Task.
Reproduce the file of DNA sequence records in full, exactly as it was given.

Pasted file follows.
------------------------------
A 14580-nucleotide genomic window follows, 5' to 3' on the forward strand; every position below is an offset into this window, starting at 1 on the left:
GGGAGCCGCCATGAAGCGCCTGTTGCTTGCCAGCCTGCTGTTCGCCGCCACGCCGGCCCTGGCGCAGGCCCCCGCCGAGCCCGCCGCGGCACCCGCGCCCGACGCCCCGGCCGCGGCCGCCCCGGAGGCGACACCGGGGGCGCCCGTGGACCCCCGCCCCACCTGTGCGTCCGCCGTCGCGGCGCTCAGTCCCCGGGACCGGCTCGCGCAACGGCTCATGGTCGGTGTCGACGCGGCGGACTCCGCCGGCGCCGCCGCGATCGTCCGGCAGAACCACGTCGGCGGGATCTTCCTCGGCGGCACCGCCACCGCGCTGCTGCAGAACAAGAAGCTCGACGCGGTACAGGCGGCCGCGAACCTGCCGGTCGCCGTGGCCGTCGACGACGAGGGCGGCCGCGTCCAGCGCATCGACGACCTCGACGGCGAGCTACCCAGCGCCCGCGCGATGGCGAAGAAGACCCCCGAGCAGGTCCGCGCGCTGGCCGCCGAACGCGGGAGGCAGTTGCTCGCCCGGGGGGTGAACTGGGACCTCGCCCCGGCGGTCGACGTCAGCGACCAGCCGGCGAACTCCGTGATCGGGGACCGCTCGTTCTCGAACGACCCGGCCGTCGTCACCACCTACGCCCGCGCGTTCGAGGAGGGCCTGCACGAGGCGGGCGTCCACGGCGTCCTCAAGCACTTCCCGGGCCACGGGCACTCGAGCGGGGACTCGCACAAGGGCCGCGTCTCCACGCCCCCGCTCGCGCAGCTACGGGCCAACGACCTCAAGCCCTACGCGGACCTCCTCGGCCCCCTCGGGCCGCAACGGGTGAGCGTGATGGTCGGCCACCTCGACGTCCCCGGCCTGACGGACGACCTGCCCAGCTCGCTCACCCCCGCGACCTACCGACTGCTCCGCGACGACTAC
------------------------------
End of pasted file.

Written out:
A 14580-nucleotide genomic window follows, 5' to 3' on the forward strand; every position below is an offset into this window, starting at 1 on the left:
GGGAGCCGCCATGAAGCGCCTGTTGCTTGCCAGCCTGCTGTTCGCCGCCACGCCGGCCCTGGCGCAGGCCCCCGCCGAGCCCGCCGCGGCACCCGCGCCCGACGCCCCGGCCGCGGCCGCCCCGGAGGCGACACCGGGGGCGCCCGTGGACCCCCGCCCCACCTGTGCGTCCGCCGTCGCGGCGCTCAGTCCCCGGGACCGGCTCGCGCAACGGCTCATGGTCGGTGTCGACGCGGCGGACTCCGCCGGCGCCGCCGCGATCGTCCGGCAGAACCACGTCGGCGGGATCTTCCTCGGCGGCACCGCCACCGCGCTGCTGCAGAACAAGAAGCTCGACGCGGTACAGGCGGCCGCGAACCTGCCGGTCGCCGTGGCCGTCGACGACGAGGGCGGCCGCGTCCAGCGCATCGACGACCTCGACGGCGAGCTACCCAGCGCCCGCGCGATGGCGAAGAAGACCCCCGAGCAGGTCCGCGCGCTGGCCGCCGAACGCGGGAGGCAGTTGCTCGCCCGGGGGGTGAACTGGGACCTCGCCCCGGCGGTCGACGTCAGCGACCAGCCGGCGAACTCCGTGATCGGGGACCGCTCGTTCTCGAACGACCCGGCCGTCGTCACCACCTACGCCCGCGCGTTCGAGGAGGGCCTGCACGAGGCGGGCGTCCACGGCGTCCTCAAGCACTTCCCGGGCCACGGGCACTCGAGCGGGGACTCGCACAAGGGCCGCGTCTCCACGCCCCCGCTCGCGCAGCTACGGGCCAACGACCTCAAGCCCTACGCGGACCTCCTCGGCCCCCTCGGGCCGCAACGGGTGAGCGTGATGGTCGGCCACCTCGACGTCCCCGGCCTGACGGACGACCTGCCCAGCTCGCTCACCCCCGCGACCTACCGACTGCTCCGCGACGACTAC